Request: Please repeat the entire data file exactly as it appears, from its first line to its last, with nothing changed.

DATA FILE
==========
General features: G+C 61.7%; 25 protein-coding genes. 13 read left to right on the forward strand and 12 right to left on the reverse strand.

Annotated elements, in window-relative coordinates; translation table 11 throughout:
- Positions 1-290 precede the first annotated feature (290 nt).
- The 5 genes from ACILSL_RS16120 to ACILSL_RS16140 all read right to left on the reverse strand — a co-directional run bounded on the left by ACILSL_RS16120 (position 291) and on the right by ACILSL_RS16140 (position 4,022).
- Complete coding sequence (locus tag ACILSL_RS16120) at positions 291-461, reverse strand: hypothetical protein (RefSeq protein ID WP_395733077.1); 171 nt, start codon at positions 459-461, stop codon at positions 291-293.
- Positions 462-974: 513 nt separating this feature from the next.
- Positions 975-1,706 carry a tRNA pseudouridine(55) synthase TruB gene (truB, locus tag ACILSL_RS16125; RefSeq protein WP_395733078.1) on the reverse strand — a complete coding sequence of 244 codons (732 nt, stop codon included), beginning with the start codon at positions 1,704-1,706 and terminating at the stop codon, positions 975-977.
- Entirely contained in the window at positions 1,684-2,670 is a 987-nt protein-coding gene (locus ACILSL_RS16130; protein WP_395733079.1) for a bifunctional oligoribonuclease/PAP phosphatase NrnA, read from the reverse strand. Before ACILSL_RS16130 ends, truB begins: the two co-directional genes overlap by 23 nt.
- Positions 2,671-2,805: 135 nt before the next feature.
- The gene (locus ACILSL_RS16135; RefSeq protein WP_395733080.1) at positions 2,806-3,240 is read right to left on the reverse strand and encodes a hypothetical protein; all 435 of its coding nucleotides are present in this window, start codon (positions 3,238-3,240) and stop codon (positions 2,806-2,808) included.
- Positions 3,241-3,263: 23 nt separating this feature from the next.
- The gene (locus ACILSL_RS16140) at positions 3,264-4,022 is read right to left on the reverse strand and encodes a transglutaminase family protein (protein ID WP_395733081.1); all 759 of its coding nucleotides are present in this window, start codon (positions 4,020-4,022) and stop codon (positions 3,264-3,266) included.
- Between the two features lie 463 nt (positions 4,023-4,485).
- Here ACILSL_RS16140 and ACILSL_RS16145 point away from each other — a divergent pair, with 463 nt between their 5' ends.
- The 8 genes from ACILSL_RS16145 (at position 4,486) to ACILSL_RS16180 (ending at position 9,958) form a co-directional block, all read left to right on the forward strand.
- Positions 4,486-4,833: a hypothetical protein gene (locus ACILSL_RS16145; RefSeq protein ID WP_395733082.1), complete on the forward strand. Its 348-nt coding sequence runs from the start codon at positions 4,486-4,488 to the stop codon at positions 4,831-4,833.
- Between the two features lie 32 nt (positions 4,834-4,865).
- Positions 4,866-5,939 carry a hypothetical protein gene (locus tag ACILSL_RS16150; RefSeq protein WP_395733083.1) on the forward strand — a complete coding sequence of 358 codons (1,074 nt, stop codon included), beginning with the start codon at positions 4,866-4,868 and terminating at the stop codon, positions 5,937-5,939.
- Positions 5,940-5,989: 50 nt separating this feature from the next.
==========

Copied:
General features: G+C 61.7%; 25 protein-coding genes. 13 read left to right on the forward strand and 12 right to left on the reverse strand.

Annotated elements, in window-relative coordinates; translation table 11 throughout:
- Positions 1-290 precede the first annotated feature (290 nt).
- The 5 genes from ACILSL_RS16120 to ACILSL_RS16140 all read right to left on the reverse strand — a co-directional run bounded on the left by ACILSL_RS16120 (position 291) and on the right by ACILSL_RS16140 (position 4,022).
- Complete coding sequence (locus tag ACILSL_RS16120) at positions 291-461, reverse strand: hypothetical protein (RefSeq protein ID WP_395733077.1); 171 nt, start codon at positions 459-461, stop codon at positions 291-293.
- Positions 462-974: 513 nt separating this feature from the next.
- Positions 975-1,706 carry a tRNA pseudouridine(55) synthase TruB gene (truB, locus tag ACILSL_RS16125; RefSeq protein WP_395733078.1) on the reverse strand — a complete coding sequence of 244 codons (732 nt, stop codon included), beginning with the start codon at positions 1,704-1,706 and terminating at the stop codon, positions 975-977.
- Entirely contained in the window at positions 1,684-2,670 is a 987-nt protein-coding gene (locus ACILSL_RS16130; protein WP_395733079.1) for a bifunctional oligoribonuclease/PAP phosphatase NrnA, read from the reverse strand. Before ACILSL_RS16130 ends, truB begins: the two co-directional genes overlap by 23 nt.
- Positions 2,671-2,805: 135 nt before the next feature.
- The gene (locus ACILSL_RS16135; RefSeq protein WP_395733080.1) at positions 2,806-3,240 is read right to left on the reverse strand and encodes a hypothetical protein; all 435 of its coding nucleotides are present in this window, start codon (positions 3,238-3,240) and stop codon (positions 2,806-2,808) included.
- Positions 3,241-3,263: 23 nt separating this feature from the next.
- The gene (locus ACILSL_RS16140) at positions 3,264-4,022 is read right to left on the reverse strand and encodes a transglutaminase family protein (protein ID WP_395733081.1); all 759 of its coding nucleotides are present in this window, start codon (positions 4,020-4,022) and stop codon (positions 3,264-3,266) included.
- Between the two features lie 463 nt (positions 4,023-4,485).
- Here ACILSL_RS16140 and ACILSL_RS16145 point away from each other — a divergent pair, with 463 nt between their 5' ends.
- The 8 genes from ACILSL_RS16145 (at position 4,486) to ACILSL_RS16180 (ending at position 9,958) form a co-directional block, all read left to right on the forward strand.
- Positions 4,486-4,833: a hypothetical protein gene (locus ACILSL_RS16145; RefSeq protein ID WP_395733082.1), complete on the forward strand. Its 348-nt coding sequence runs from the start codon at positions 4,486-4,488 to the stop codon at positions 4,831-4,833.
- Between the two features lie 32 nt (positions 4,834-4,865).
- Positions 4,866-5,939 carry a hypothetical protein gene (locus tag ACILSL_RS16150; RefSeq protein WP_395733083.1) on the forward strand — a complete coding sequence of 358 codons (1,074 nt, stop codon included), beginning with the start codon at positions 4,866-4,868 and terminating at the stop codon, positions 5,937-5,939.
- Positions 5,940-5,989: 50 nt separating this feature from the next.